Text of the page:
Kaja and Erik are having a well rounded conversation about wedding planing and mentoring and programming language ecosystems. Does this potpourri of topics raise a lot of questions? Find the answers in this episode. And make sure to sign up for the Ruby mentorship as either a mentor or mentee: https://firstrubyfriend.org/
Hello, welcome to Artsy Engineering Radio. Today we have an RFC episode, where we talk about everything and nothing. And my name is Kaja, I'm an engineer at Artsy. And today I have Erik with me in the podcast. Hi, Erik. How are you? All right. Good evening. From from New York morning. How are you doing? Kaja. I'm good. This actually got all the way evening yet. It's likelate afternoon 5:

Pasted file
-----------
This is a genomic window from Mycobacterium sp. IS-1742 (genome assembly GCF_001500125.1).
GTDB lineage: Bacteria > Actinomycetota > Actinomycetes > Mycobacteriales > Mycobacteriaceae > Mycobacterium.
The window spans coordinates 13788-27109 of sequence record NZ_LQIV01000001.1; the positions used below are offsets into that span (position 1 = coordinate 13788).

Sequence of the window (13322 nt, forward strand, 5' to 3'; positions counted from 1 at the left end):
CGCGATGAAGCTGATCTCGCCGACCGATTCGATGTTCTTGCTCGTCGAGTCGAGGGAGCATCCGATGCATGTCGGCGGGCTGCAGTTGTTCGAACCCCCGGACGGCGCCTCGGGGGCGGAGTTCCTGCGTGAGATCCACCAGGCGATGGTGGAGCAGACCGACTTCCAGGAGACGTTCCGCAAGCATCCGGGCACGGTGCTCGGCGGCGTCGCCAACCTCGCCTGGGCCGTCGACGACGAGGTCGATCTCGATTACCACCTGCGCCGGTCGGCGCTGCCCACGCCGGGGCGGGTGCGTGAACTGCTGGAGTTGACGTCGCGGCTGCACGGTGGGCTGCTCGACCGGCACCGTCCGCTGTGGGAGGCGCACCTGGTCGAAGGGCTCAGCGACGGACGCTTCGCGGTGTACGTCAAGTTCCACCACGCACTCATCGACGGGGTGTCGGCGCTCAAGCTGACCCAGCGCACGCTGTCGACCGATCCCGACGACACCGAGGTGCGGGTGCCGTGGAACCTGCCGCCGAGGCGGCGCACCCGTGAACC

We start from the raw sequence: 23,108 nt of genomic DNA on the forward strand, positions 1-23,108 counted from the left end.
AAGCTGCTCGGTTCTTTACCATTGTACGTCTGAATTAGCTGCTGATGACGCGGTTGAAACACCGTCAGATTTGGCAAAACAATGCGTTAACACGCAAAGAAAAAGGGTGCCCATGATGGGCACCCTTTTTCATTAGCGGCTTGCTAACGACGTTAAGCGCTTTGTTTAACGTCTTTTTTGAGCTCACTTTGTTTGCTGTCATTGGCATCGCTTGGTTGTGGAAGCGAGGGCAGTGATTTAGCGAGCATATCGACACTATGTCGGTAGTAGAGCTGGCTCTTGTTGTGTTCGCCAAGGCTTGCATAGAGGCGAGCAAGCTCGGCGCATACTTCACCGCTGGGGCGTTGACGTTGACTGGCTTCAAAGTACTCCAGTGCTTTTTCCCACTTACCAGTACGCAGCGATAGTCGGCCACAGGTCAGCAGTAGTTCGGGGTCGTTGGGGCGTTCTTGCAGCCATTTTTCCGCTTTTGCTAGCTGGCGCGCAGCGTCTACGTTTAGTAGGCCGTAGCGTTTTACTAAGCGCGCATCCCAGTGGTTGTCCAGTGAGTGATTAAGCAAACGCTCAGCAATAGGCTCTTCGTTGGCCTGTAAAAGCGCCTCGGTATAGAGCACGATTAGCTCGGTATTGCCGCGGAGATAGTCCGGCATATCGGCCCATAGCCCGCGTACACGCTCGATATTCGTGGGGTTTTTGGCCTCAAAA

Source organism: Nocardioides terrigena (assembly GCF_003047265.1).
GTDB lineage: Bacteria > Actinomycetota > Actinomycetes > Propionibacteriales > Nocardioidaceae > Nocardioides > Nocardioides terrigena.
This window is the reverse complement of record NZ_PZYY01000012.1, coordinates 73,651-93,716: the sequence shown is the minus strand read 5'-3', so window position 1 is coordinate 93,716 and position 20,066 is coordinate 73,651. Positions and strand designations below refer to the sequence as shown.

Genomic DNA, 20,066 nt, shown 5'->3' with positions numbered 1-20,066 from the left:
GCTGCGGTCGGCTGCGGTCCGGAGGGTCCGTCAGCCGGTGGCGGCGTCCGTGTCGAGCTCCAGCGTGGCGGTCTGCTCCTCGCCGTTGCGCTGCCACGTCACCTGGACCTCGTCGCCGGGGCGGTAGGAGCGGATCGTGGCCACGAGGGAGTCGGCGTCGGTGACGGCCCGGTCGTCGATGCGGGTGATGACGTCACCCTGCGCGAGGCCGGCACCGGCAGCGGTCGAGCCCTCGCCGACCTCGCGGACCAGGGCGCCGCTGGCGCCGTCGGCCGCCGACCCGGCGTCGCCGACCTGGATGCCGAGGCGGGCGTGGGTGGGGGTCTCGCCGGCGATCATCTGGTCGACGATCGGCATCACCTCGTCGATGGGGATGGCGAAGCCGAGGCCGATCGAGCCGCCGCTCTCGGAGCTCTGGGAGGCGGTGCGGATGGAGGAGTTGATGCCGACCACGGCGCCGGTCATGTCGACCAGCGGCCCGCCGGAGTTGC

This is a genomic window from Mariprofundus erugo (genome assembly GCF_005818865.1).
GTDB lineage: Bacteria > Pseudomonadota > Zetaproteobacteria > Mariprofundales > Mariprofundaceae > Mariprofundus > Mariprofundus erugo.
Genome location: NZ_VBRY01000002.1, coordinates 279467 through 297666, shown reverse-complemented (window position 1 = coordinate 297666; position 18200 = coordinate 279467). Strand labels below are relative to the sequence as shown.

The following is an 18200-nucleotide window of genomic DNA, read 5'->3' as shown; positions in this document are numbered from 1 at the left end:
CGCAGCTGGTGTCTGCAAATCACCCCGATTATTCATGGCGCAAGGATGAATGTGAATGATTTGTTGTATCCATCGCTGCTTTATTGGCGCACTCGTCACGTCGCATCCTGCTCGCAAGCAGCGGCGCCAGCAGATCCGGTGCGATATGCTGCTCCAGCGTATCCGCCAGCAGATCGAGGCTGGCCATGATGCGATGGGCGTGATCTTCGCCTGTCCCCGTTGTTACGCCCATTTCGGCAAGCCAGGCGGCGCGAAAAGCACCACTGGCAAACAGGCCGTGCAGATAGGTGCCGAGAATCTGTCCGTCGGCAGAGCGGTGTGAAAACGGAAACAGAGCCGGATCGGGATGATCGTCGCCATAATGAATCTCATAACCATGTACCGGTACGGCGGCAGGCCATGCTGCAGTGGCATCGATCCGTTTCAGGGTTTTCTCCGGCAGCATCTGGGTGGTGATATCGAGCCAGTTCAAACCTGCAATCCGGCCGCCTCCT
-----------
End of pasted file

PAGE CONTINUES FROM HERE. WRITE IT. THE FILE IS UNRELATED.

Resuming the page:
20pm. So and it's still not dark outside, which is nice. I've never I've never been in Berlin for for your famously sad winters. But it doesn't seem like it's bad. Every time I've been there. I love it. Oh, it's horrible. And winter don't come in winter. I usually escaped in winter. And this time I was here for quite a lot. And it's really horrible and said, The only good thing is that my birthday is in winter and I had a massive party. And it was like what I think it was the best party of my life. Yeah, but you're having a party soon. Right? A big one. Do you want to talk about it? I have more thoughts on on winter birthdays? But oh, yeah, sure. We can come up with that first because it's an RFC episode. So we're allowed to say whatever we want. Yeah. So I'm from Chicago. I don't know the the latitude difference between Chicago and Germany. I know there's something with the trade winds that makes Europe much more temperate, even though it's I think further north than most of the continental US. But Chicago is famous for being cold. New Yorkers are, they could never take what what is normal in Chicago for winter. And my birthday is in February. So you reminded me of just basically my entire 20s resenting winter and resenting having a winter birthday that, you know, no one wants to come out, everyone's kind of just trying to stay inside of their their warm box and minimize the need to move to other inbetween warm places. I mean, around the time I turned 30, I realized I don't want to go through my life, like resenting the cold, or the darkness. And I just kind of made a conscious decision to stop hating winter. So I would like to experience a Berlin winter. I don't care if it's dark. But yes, I do have a big party coming up. I'm getting married. Next weekend. So more days. And it's been a long time coming. We've been planning it for for almost two years now. Wow. How's the planning going? Oh, there's, there's so much I would do differently. I think, yeah, where Where are you going to start i. So I'm my my partner and I have lived in New York for most of our relationship. We moved here for her doctoral program in 2016. And I actually lost my job right before we moved was my first job in tech. I was laid off, like several weeks before we moved, and I found Artsy, by complete luck, I feel very lucky that I wound up here and not at some like ADD or financial tech company that seems to be most of what people do in New York. But her family is from Texas, and her family is from India, we knew pretty early on that it would be a fusion wedding, but that we were going to need more help with the, with making sure that the Indian portion of the wedding was appropriately honored. So we've been planning a wedding, you know, since we were still pretty deep and COVID in Texas, and like doing a mix of of traditions that like we did not feel super confident in, in planning, especially remotely. So I had, I guess, lots of experiences connected to that. But probably the biggest, the biggest thing has been just like trying to take my problem solving brain where I'm used to looking for patterns and like writing them out as code and transplanting that to a wedding planning process that like cannot be done automatically. Sounds fun. You got married last year. Is that correct? No, wait, it's been more than a year? No. It was the year before last year? Yes, September 2020. To one we got married and that was still during peak of COVID. So and my husband was Moroccan We got married in May Morocco. And of course, there was the expectation to throw like one of this big Moroccan wedding parties, but we were like, we don't have the money, we have to hurry up with the papers because we also wanted my husband to get a visa and move to Berlin. There's our COVID pandemic, let's just postpone the whole huge wedding party and be married first and like, arrange our lives and then see from there, but I did have a really beautiful Hannah night. And Morocco were Momose sisters and his mom, they organized like an evening for me where, where I was, like, placed on a throne of big pillows, my hands resting on pillows and my legs resting on other pillows. And I was dressed up really beautifully in this like traditional Moroccan dress. And they ordered an artist that was like, specialized on painting traditional henna tattoos on these occasions, and she came, and it took like, I don't know, hours. And she just like was painting with Hannah and my hands and feet, while the rest of the family gathered around me and was like, feeding you cake and singing for me. And taking photos with me. And I was just sitting there happy and like drinking tea and eating cake and being celebrated as like a bride. It felt very royal and it pleased like all my narcissistic needs for being in the center of attention. So I was I was really pleased with that procedure. But I do also I don't know, like, I used to be not so much into weddings. When I was younger. I now feel like I'm too cool. I'm too punk for this. You know, I'm not the typical bride. Same thing. Yeah. But but now I kind of want to have a wedding. And I've been talking to my husband about this and thinking like the Berlin way of a wedding would be cool. I mean, the Moroccan way. I don't know if that's for me. But you know, you have to wear like eight different dresses and carried around on a golden throne. And there's live music and whatnot and 300 people and chicken. Yeah, that's a bit much. But like the Berlin weddings are very low budget, very fun. And very much like many festivals. And just with your friends. And I don't know, I'm thinking about throwing a wedding. Not sure yet. I recently actually went to our location and scouting a little bit. I was talking to the location managers. Let's see. Yeah, we talked about doing something more. I mean, I would guess that there's a lot of similarities between a Brooklyn wedding and a Berlin wedding, just like apparently Moroccan wedding has henna. We, we have the henna party and at least the tradition that my fiance's from what's called the Mende, and that will be next Friday night. So big family party with lots of henna. And same thing will be feeding will be feeding my fiance because she can't she's not allowed to move for a little while. But I had I had the same like younger punk. Like I don't need weddings, relationships should, you know it should just last as long as it as it needs to. And you don't need to make a promise that you're never going to let it and that sort of thing. I guess I've kind of my my views on that change over time. But even when we got engaged, the idea of planning, let alone like being celebrated. Having a big party still seemed pretty. Like the biggest obstacle to getting married at that point was not the commitment. It was the party. And you know, then I have to now I have to ask people to travel to come to this big party. I wasn't even thinking about the cost of the wedding just I don't want to make myself sound more humble than I am. But it felt like it feels like a big ask to have people like celebrate you. So yeah, I think that might not just psychoanalyze myself, but looking back on the experience of planning this wedding, and how I dragged my feet early on COVID gave me sort of an excuse there. I tended to take the wedding and like try to turn it into a series of technical problems to avoid some of the the just unfun grunt work of like inviting people, but also to distance myself from some of that, I think I can tell you upfront, like my biggest regret right now, and hopefully, this helps someone out there, it's I know, it's already helped someone who's planning their wedding because they saw me do it. And what a disaster was, we decided we weren't going to do postal, like physical invitations. Instead, I did e invites, thinking, you know, I can't be tracking down all these extended family and friends of our parents, tracking down their addresses sending mail to all over the place, it would have been literally days of of work, and the kind of work that I don't want to do, I couldn't get over the urge to automate as much as possible. But we ended up you know, doing just email invites, and at the number of people we were trying to do, and especially, you know, when you get into extended family, and people have varying degrees of tech proficiency, spam filters, etc. It was a disaster. We ended up having to follow up with like a instead of using the the evite functionality, just sending out an email. Of course, I forgot to BCC. So we sent like, you know, 200, some emails to everyone where they can all see the other recipients, just like amateur hour email usage. And that's on me, but not a great way to introduce your wedding. And yeah, like I said, since then, I've had a friend who's getting married and is invited to our wedding saying, like, seeing us struggle, so publicly to get people invited to the wedding convinced them that, like, they're going to just write out the invitations. So one point against tech there. I think the most beautiful wedding I've been to as a child because I used to be the flower child for most of the weddings of my mom's friends from high school. Yeah, and I've seen quite a few weddings, and the most beautiful one was of her best friend, Bianca. And she is an illustrator. And she made like, the most beautiful invitations herself. And they were so beautiful that people kept them as a souvenir of the wedding. And for me, that was like one thing that I particularly remember that I would probably like to do too, if I throw a wedding to make this like, really nice, cool invitations, and send them out so that people would have something to remember. And I think she really nailed it because she made them like, not kitschy at all, you know, like, they were not cheesy. They were, like, genuinely beautiful and well illustrated and like they had this black and white. You know, two pictures from a photo automat of two people of the two people who are getting wet, that were gonna get married. They were on a on a foam roll and during like fun, funny faces and like the design was the wrong bet it was so so cute. It was just like, and they looked so happy in the photos, you know that that's one thing that inspired me for like nice weddings. And she also she was wearing a black dress on her wedding. And she was super pregnant. And it was like just the coolest bride ever. With with a huge with a huge head with a sunflower in the middle of. I remember as a child, she's like such such a cool wedding. I fish, the black hat, and then the black wedding dress and the sunflower and just even as a child, I was just amazed on how beautiful she looked with a big pregnant belly. Yeah, I think I grew up with like a pretty, pretty standard view of weddings that it's like, it's always in a Midwestern church. And then you go downstairs to the basement and there's like catered pasta and chicken. And, you know, it felt so standard when I was a kid. And then as an adult, I've seen more and more creative weddings. And I think that that's one of the things that sort of changed my mind about you know how you can make it meaningful or unique to yourself like just those memories of a wedding in the past where the bride looked. Well, can I ask him if this was a German wedding you're describing? Yes. Oh German with a French husband and wife French husband is is the bride wearing white like the standard in Germany or? Yeah, pretty much because I know It's not necessarily like in India, so the bride wearing black was on its own striking. Yeah. Interesting. Yeah, yeah, I don't know how much how much you want to talk about wedding stuff. But most of what I have left to say is honestly about learning spreadsheet formulas. Different ways, I mean, trying to come up with seating charts and imagining how I would do this, if it was an app, maybe I could just like do a quick Rails app and upload this CSV to there. And it would be easier. Those were probably all the wrong idea. But what it really took was sitting down and talking about things with my fiance and our families. But certainly lots of companies out there trying to make it work, especially seating charts, you know, you want to, I thought maybe I could go through my guest list and give them tags, because we can't just categorize them by one thing. Like, what family they're with, we want to also find, you know, who are the people who are most likely to drink? We'll put them together? Who are the people who, you know, from each side who like music, maybe we'll have like the music lovers table, it ended up being easier to just use our brains. Why do why do people have to be seated? Like they have brains, they can just see themselves. You don't need seating charts, necessarily. You can just like offer the tables. I thought that too, especially if you have enough space for there to be flexibility. Because no matter how perfect your seating chart is, there's going to be someone at probably every table who thinks like, oh, they put me here. Like they didn't know what to do with me or they. They put me with the grown ups instead of with the other cool cousins. I hope that I did all right, the weddings that I've been to didn't have seating charts, they didn't have a lot of seating anyway, like it was more dancing and standing around and not so much seating, and definitely not any charts. Like you could just sit down wherever you wanted. Yeah, so for me, that's, I've never experienced the standard wedding that you described. I've only seen that in movies, American movies. And, yeah, so I don't know. Like, for me, this is not reality. And like, I mean, I've been to a wedding, which was basically a barbecue in the park and courts back. Or, like, there were like, you know, drug dealers around dealing drugs and dogs running around. And in the middle of all of this, there was just like this barbecue, and this young couple getting married and like all of their friends and family members being sitting around in the, on the lawn, eating and like celebrating, and it was nice. It was just really a nice day. And I think they they were right, like they were really and why would they do anything else than that? Right? It's just, it fits so well. I think it was really great. A great summer day. Yeah, part of me wishes that I had been willing to. I hope no one listens to this, who would be offended by it. I'm very aware that I had a big window during COVID where I could have where we could have just done the wedding in a more laid back way with you know, dogs and drug dealers in a park. I think that would have been much closer to what we would have done for ourselves. We ultimately made the choice to like if we're going to a big part of the reason I'm getting married is joining the families and we wanted to do it in a way that would be meaningful and involve them. But we're still hoping to have something more laid back like that as well. Maybe when the weather gets a little warmer. I've actually been talking about weddings constantly for pretty much every conversation that isn't about checkout flows. The title of this episode, recording link has like mentoring as another topic in it and I'm happy to talk about mentorship. Oh, okay, well then let's talk about mentorship and very excited about it because I'm doing this mentoring with mentorship program that is called My first Ruby friend. And I was like really looking forward to talking about it because it's awesome. And I'm really enjoying it. And I want to share it so that people can also take part in it. It's caught my first Ruby friend, it's pairing up, experienced Rubeus with junior rubies, programmers, and it's organized by nd Crowell, who gave gave At the closing keynote at the last European Ruby Conference in Finland, and he proposed to all the audience to become a member and the mentoring program. So I signed up as a mentor. And a few weeks later was paired up with my mentee, Cassie, and she's amazing. And I'm so happy that I'm doing this, we meet every two weeks in a zoom call, because she's in a different city in Germany. And we started out doing some advent of code stuff in Ruby together and just pairing on it. But we have since already done like, a lot of other things. For example, we started reading together the book, seven languages in seven weeks, and no few, nobody is like, I have not heard of it. It's really one of the programming languages. Yeah, it's one of the coolest programming languages books that I've ever read. And it has helped me so much to understand programming in general a bit better, and to position Ruby. In this cosmos of programming languages, the book is built in a way that always starts with introducing the founder of the language and how the language was actually founded, and why, and for what purpose, and then it talks a bit about language. And then there are some fun exercises that you can actually do yourself with the language in order to try it out and see how it actually works. And then there's an interview with the founder. Yeah, so these are like the seven chapters, they're all built up the same way. And it's super fun, like the, everything's very short, like the chapters are kind of short, the exercises are very short and easy. So it doesn't feel like you have to do a lot of like, long reading and difficult reading. It's, yeah, it's, it's more like a fun experience. And I discovered my my love for prologue, for example, through the book. And I've read the book, like, a few years ago, and then now using it again, for the mentoring sessions, has me like rediscovering the book. Again, we're just so great, because I've already forgotten most of it. So it's also good for me to do the mentoring and learning so much. And we've also talked a bit about career planning with with my mentee did that was really interesting for me to actually understand how much or how much experience I already have. And I can share, you know, because sometimes, even if you are already working in the field for like five years, you kind of forget how much you actually already know, and you feel like, I don't know anything. I'm not good at this. And then once you talk to the person who actually really doesn't know so much, and it's the kind of at the beginning of learning all of it, you realize how much you actually already know. And yeah, it has helped me a lot in my confidence. And yeah, also, like freshened up a lot of knowledge. I've rediscovered my love for just pure Ruby, and like playing around with Ruby without any profit oriented purpose behind it, and allowing myself to just like, code the way I want to. Yeah, so this has been great. And it's a total win win situation. And I can only recommend to sign up for it. Have you already signed up for doing my first Ruby friend thing? Oh, no, this is this is the first that I'm really hearing of it. I knew that you had started a new mentorship program. And I mean, I've been a mentor in the Artsy mentor to new engineer higher sense. I've done some more informal mentoring of friends who are at a, maybe an earlier stage in their career, but the amount of structure that I don't know if the program has it or if you've brought to it sounds really helpful. I'm wondering, I don't want to get too into like the personal details of anyone that you're working with. But my impression is that this is that you're mentoring someone who's still trying to essentially get their foot in the door. Oh, no, she's already in her first job since almost a year now. So no, it's she already has her foot in the door. But the problem is that her work environment is not very mentor ish. So she works with mostly very senior Engineers that assume that she knows everything and, or that she doesn't know. But she has to like find figure out herself, and it leaves her feeling, I think a bit alone with the whole situation. And I think it is, especially in the beginning of your career, it's super important to have someone next to you who's like, no, no, don't worry, you know, it's not so complicated. I can show you don't like, don't be scared to ask questions and so on. And I had that when I was a junior I had actual mentor in the first job that I worked at, I was really lucky. But if someone doesn't happen, you know, they might as well find that somewhere else if their job. Yeah, I. So this actually is almost identical, except I don't have a structured program for this person. But the outside of Artsy, the one person that I'm mentoring right now, it seems like, very similar situation, got their sort of, I want to say first, maybe not technically first, but their first like full software developer job, it was going great the first year or so than the pandemic started. And between the switch to remote work, the fact that many senior people started leaving, they kind of wound up as this island where they weren't getting regular feedback, they didn't have the resources, they needed to continue completing their work, because they had lost so much of their team. They weren't getting good signals. And I don't mean like negative reviews or anything for management. But just it was clear that the company was not like, equipped to continue supporting them. And so this is my own editorial isation of the of like their work situation that I obviously haven't been in myself. But like, at that point, it seems like a very vulnerable position. To be a basically still junior engineer who's not able to learn from coworkers or from other people isn't supported. And honestly talking to you has me thinking that the answer isn't even for me to be mentoring them, it's for them to be searching out a more developed program, because it's clear to me from working with them that they can do the work, but they don't, they don't have like the industry experience to know what the next steps they need to take are. I mean, the the structure of the program is basically only that we get matched. The rest is my my own planning. And actually, my mentee is also great with coming up with ideas on what she wants to learn. So she came to the program with already questions in mind. And she was like, I need to train my art spec, test writing skills. And can we do that, please? So I was like, Yeah, sure. The first sessions, we're just gonna, like, focus on writing good tests. And we use the advent of code for that, because you need to write code to in order to test it. So I was like, let's just try to solve these puzzles, and write good tests for them. Yeah. And then we continued writing tests for the exercises in the seven languages in seven weeks book. And from there, we, I asked her like, because she was, I think we were talking about what to do with Ruby. And like, why not use Rails in the pairing sessions, or focus more on plain Ruby and how it's like, different from the work environment. And I told her that we could also do rails, but like, Ruby itself is already useful for many things, and that she could also come up with ideas, which little tasks in her life are annoying and need to be automated. And we can write Ruby code to solve that and, and she came up with a huge list. And it's so cool, because now now we're like starting to write little services programs, or I would say they are like mini apps that are solving these little annoying tasks for her and it's just, I don't know, it's it has like a whole new motivational twist to it now because she's like super into making it work and making it work properly. And for me, this is so much fun and for her I think too, and what I also like about it is that I have to learn mentoring, and I have to figure out what the best dosage of interferences during this pairing sessions because yeah, them Entering is kind of like teaching me how to how to step back and watch someone else coding and not interfere too much with just like jumping in with my own knowledge, but actually rather like asking them questions and guiding them more indirectly to the results that make most sense for them. In order for the other person, the mentee to fully understand the reasoning behind a certain design and the code. And I think that's, that's interesting, because like your inputs of seeing someone writing code, that will probably not work in a different scenario, or you know, that it will break in a certain way or you know, that this one doesn't catch a certain edge case, or there's a more, I don't know, refactored, refined way to do the code, the inputs is very big to just like, step over them and say, like, you know, there's actually a better way to do this, but as a mentor, you actually, it's better to hold yourself back sometimes and ask them, maybe like in a in a more, or maybe even let them have the mistake or the failure, you know, like See, see them struggling, like with an edge case and the code like not working with that. And, and then just Yeah, I don't know, how do you surf back and say, oh, okay, well, it doesn't work in that case. So maybe we have to rewrite the code a little bit, you know, so for me, that was also good learning to just, you know, understand how how much I can hold myself back from from overstepping. And I'm making sure to always collect feed feedback from my mentee in the end of the session of like, was this too much? Or was this not enough? interference? You know, so that for the next time, I'm, I know a little bit more, and I feel like, it's a good training? That's actually really good training? Yeah, yeah. I think as a mentor, getting the feedback, that seems like probably the, like, one of the easiest places to like, improve as a mentor. But also as, aside from mentorship, I guess, when I'm when I'm thinking about, like, what qualities I would look for in a junior when we're interviewing or that sort of thing. It's not that they're like that they're beyond a junior, I think that's okay, but can you like work through a problem, work through frustration, but also communicate your thought process and that sort of thing, I feel like those are, those are some of like, the early basic skills that would signal to me that someone who might not have like, a lot of professional accomplishments you can hire based on yet that they have potential. So just being able to, for for their sake, being able to sit back and let them in, like a safe space with a mentor, talk through their, you know, reasoning, and then iterate on it together, focusing on things like testing and getting unstuck. Those feel like really good mentorship practices. Because yeah, especially with something like Ruby, the standard library is so big, compared to other languages, like the the number of different methods available to iterate over something. Of course, like, if you know, the language, you could, you could say, like, actually, you don't need to use each there, there's already each with index and, you know, then you can inject and filter, it's good to see how someone figures it out, like, without all those tools at the, at the tip of their fingers. Yeah, and also makes you use, like, I think, during my mentoring sessions, I've been using a lot more of the variety of Ruby than at work, you know, because at work usually is pretty straightforward. Like you have to do, and usually you just add to a very big code base. So usually you also don't write like full programs, beginning to end. And yeah, I don't know, mostly like adding a field here, adding a key there, you know, but like writing these like full programs that have to parse something first and digested, and then, you know, like, do some, some new stuff with it in return something completely different. They require a lot more of the variety of what Ruby has to offer. And it was fun, like reusing all of these things again, and like being Oh, yeah, right. We have this method, actually, and I've never used it, but, you know, let's use it and also kind of makes you fall in love with Ruby again, you know, I think I've Yeah, I've been married to Ruby for a while. Like, it's not so fresh anymore. Do really You should but like when you, you know, you go back to the like exciting stuff. It's cool. Yeah, we all need to spice up our, our long term relationships to programming languages eventually. That kind of brought me back to something you said earlier about this seven languages book that I hadn't. I hadn't heard of it before. I'm interested now. Although I don't know if we have the sample size to really talk about it. I wonder sometimes about the different communities that form around languages. You know, Ruby, in particular, I would say I've gotten this impression as well about elixir. Seemed like they have like very supportive communities like geared toward mentorship. I don't want to name any, like other languages as having bad communities. But do you feel like that tracks with with your experience? And like I don't want to, again, I don't want to tar any languages as bad, but or does that come up at all in that book? I think they don't talk much about the community in that book, and that's a good point, which Yeah, I've heard. Actually, it's funny that you mention, mentioned Alexia, because I've heard developers actually saying that the reason why they are sticking to the Ruby community is not the language, but the community versus Alex here, because they were like, actually, the language is cooler. The Alexia language is much cooler, but I don't like the community. That's why I'm sticking with Ruby. And I think that Alex here is a bit less beginner friendly, for example, from like, the community aspect of it are a bit less welcoming. Well, I'll say my good impressions of elixir, then mostly based on on people I've known who are interested, but maybe anytime you get into a functional language, you're necessarily going to start finding more, more niche and difficult personalities. No, I think it's not the functional aspect of the language, I think, is just that Ruby was born with this pair paradigm of like, muscles. Nice. So we are nice. Like, this is like designed to make developers happy. It's a very, like, friendly paradigm already. And, you know, that created the whole culture around Ruby. Well, Alex here is like, very much focused on a different paradigm. Yeah, I think that that definitely has like something to do with the culture. And also that maybe Alex, there's way newer, and I feel like once something is a bit new and trendy, they're often like this stereotypical, I don't know, boys that form little boys club and want to just be like the first ones to occupy this thing and be like, ah, because nobody else is doing this. That's why I'm doing it. Because I'm like the first one doing it. And I'm hip and cool, as long as it's not famous. But once it gets more like, you know, popular and other people are using it, then it's not cool anymore. And I'm going to move on to the next cool new thing. I feel like with Alexia, sometimes it feels a bit like, more closed or community. And they're also way less women in the community, then I guess it's just a sample bias on my part, then that the people I've known had been most enthusiastic about elixir seemed like, like the exact opposite of that stereotype. But I know there was a time like in in Scala world, when the, like the mods of the scholar Reddit, were banning people if they talked about, like, certain proposals for the language and that sort of thing. Don't quote me on this on any specifics there. But there's definitely some languages that over time, I've become like, extremely wary of. And I guess it was just respect for people. I knew that like elixir that made me think like, Oh, this must be like, a functional language, but with the kindness of the Ruby community. Yeah, maybe. I mean, personally, the people that I've seen doing, Alex here, also, were really cool people. And I mean, I'm going to the Alexia meetup in Berlin next week, and I was there around Christmas, and I really enjoyed it. So I and I love the language. Like don't get me wrong. I think the comparison with Ruby is unfair. Even though the syntax is obviously inspired, yeah, I mean, it looks like Ruby, but it's completely Like the opposite, actually, as you would think about it, like the usage, the syntax, it's completely opposite. I feel like there could be a whole podcast episode just about different languages and their vibes. Like in Ruby you have is it being nice as nice? In? In Python, there's the Zen of Python and beautiful is better than ugly or something like that. I don't. I haven't committed that one to memory. But there's a lot to probably unpack there. I wanted to ask before, before we wrap up, what the name of your mentorship program is probably a good podcasting practice. But I'm interested to Yeah, the name is my first Ruby friend. And I will also post a link into the podcast description. So make sure to sign up everyone out there. Thank you. Okay, thanks. Yeah, let's wrap up this cool conversation about weddings and mentoring people. Yeah, thank you. I'm always happy to talk. I'm here. So cool. It's nice to talk to you again. Kinda. Yeah, nice to talk to you to see you. Bye. Thanks for listening. You can follow the Artsy engineering team on Twitter at Artsy open source, and you can find our email@example.com This episode was mixed and edited by Jesse maganda. And our theme music is by Eve Essex so you can find on all major streaming platforms. See you next time.